Crosby, Stills and Nash – CSN – You Do the Best You Can with What You’ve Got to Work With

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Another in our series of Home Audio Exercises with advice on what you should be listening for when critically evaluating your copy (or ours) of the album. 

CSN chose the Albert brothers to engineer this album. Their most famous album is Layla. Ever heard a great sounding Layla? Me neither. Can you hear the sound of Layla in your head? That’s more or less what this album sounds like. There are better and worse Layla’s — we’ve done the shootout many times — just as there are better and worse CSNs.

The problem with the sound cannot be “fixed” in the mastering, and here’s how we know: on either side some songs have the breath of life and some don’t. That’s a recording problem.

It sounds like too many generations of tape were used on songs like Shadow Captain and Dark Star among others

But Just a Song Before I Go on side two can sound wonderful: rich, sweet, present and surrounded by lovely studio ambience.

So we listen for the qualities of a specific song that help us pinpoint what the best do well and the rest do poorly and grade them accordingly, on the curve. (more…)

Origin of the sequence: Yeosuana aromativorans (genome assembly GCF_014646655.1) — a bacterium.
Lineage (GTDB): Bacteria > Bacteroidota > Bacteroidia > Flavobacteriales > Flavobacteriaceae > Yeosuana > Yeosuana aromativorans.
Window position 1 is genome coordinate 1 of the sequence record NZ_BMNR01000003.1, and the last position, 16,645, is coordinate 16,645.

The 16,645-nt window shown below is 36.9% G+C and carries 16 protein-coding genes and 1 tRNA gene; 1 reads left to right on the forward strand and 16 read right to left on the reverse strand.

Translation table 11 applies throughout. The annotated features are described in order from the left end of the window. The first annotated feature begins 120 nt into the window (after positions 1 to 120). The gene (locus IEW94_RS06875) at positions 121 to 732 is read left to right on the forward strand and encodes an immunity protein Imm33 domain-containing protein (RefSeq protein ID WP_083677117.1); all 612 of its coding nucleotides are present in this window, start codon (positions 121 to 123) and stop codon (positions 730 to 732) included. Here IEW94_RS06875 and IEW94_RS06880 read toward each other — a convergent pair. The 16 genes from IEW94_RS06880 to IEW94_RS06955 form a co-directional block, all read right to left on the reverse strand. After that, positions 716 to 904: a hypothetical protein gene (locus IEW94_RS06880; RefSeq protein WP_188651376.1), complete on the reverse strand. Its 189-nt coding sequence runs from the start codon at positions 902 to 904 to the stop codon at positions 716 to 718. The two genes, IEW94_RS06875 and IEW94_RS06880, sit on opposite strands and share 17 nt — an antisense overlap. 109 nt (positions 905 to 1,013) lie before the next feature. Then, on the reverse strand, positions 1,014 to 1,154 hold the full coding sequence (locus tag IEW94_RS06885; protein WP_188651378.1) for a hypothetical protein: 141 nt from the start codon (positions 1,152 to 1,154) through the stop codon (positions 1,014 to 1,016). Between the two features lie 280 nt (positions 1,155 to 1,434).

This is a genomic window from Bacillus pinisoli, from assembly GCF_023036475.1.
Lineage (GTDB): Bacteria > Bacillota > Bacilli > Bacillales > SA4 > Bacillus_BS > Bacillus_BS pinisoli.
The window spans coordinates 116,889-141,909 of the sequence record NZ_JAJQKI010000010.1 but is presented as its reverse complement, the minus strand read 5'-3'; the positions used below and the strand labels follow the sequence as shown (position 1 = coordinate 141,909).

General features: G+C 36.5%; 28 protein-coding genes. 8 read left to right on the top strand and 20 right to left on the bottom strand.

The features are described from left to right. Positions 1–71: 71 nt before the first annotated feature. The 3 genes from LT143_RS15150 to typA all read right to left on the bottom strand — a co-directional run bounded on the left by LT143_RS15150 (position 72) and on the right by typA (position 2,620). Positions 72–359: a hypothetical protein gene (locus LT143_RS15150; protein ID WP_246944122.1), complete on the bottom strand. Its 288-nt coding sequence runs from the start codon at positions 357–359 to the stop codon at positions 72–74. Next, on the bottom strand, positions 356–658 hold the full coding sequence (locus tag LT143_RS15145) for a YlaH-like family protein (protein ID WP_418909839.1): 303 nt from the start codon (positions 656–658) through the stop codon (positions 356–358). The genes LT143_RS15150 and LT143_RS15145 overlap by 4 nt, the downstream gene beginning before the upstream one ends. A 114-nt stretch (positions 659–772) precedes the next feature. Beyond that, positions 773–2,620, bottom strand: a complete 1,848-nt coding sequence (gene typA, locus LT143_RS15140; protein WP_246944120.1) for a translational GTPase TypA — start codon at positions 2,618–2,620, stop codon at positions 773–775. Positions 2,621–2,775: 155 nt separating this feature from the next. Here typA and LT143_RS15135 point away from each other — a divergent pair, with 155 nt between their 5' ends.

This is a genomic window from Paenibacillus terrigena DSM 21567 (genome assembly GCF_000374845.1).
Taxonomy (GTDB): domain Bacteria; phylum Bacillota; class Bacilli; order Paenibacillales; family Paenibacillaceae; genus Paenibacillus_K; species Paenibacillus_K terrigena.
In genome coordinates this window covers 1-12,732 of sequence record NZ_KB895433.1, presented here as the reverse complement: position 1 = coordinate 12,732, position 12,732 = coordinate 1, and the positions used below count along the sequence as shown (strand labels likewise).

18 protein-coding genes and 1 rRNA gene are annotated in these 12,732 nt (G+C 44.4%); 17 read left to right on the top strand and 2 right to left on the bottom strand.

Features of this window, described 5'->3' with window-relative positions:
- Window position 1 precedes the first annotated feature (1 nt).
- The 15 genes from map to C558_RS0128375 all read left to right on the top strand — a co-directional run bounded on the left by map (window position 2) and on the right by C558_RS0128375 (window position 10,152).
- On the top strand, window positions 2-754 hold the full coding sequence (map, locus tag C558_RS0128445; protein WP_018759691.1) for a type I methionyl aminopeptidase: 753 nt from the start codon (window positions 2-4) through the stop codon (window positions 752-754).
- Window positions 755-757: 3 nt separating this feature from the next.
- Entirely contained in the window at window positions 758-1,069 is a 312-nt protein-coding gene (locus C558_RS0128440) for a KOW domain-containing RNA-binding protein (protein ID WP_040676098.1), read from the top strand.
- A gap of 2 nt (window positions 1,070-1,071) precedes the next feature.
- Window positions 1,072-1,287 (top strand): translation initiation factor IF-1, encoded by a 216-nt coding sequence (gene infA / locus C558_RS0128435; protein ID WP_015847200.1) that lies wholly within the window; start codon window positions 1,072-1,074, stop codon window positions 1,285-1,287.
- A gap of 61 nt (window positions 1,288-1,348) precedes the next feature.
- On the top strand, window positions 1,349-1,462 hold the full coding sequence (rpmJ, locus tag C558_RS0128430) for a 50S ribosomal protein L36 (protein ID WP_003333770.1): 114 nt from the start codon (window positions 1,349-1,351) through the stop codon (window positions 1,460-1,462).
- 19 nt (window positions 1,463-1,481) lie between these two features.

David Bowie – Ziggy Stardust – Breaking the Price Barrier in 2007

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A distinguished member of the Better Records Rock and Pop Hall of Fame.

The following is our 2007 commentary for the best Ziggy Stardust we had ever heard

This RCA Import has DRAMATICALLY better sound than any Ziggy LP we’ve ever played here at Better Records. Whatever you think you know about the sound of this record, THINK AGAIN. The sound of this copy is so far beyond any expectation I had that hearing it was nothing short of a REVELATION. It’s TWO FULL GRADES better than any copy we played in our shootout.

Ater hearing this copy we had to lower our grades for every other pressing we had played. This was a completely new standard. (more…)

Jethro Tull – Aqualung – Our Four Plus Shootout Winner from 2013

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This Original Reprise Aqualung has a STUNNING Beyond WHITE HOT side two that just may have the best sound we’ve ever heard for the album. It will absolutely MURDER the British Originals and make mincemeat out of any reissue! Folks, for hard rockin’, Tubey Magical, psychedelic early ’70s analog, it just does not get any better. Here’s a knockout copy that will bring the power of Aqualung to life right in your very own listening room.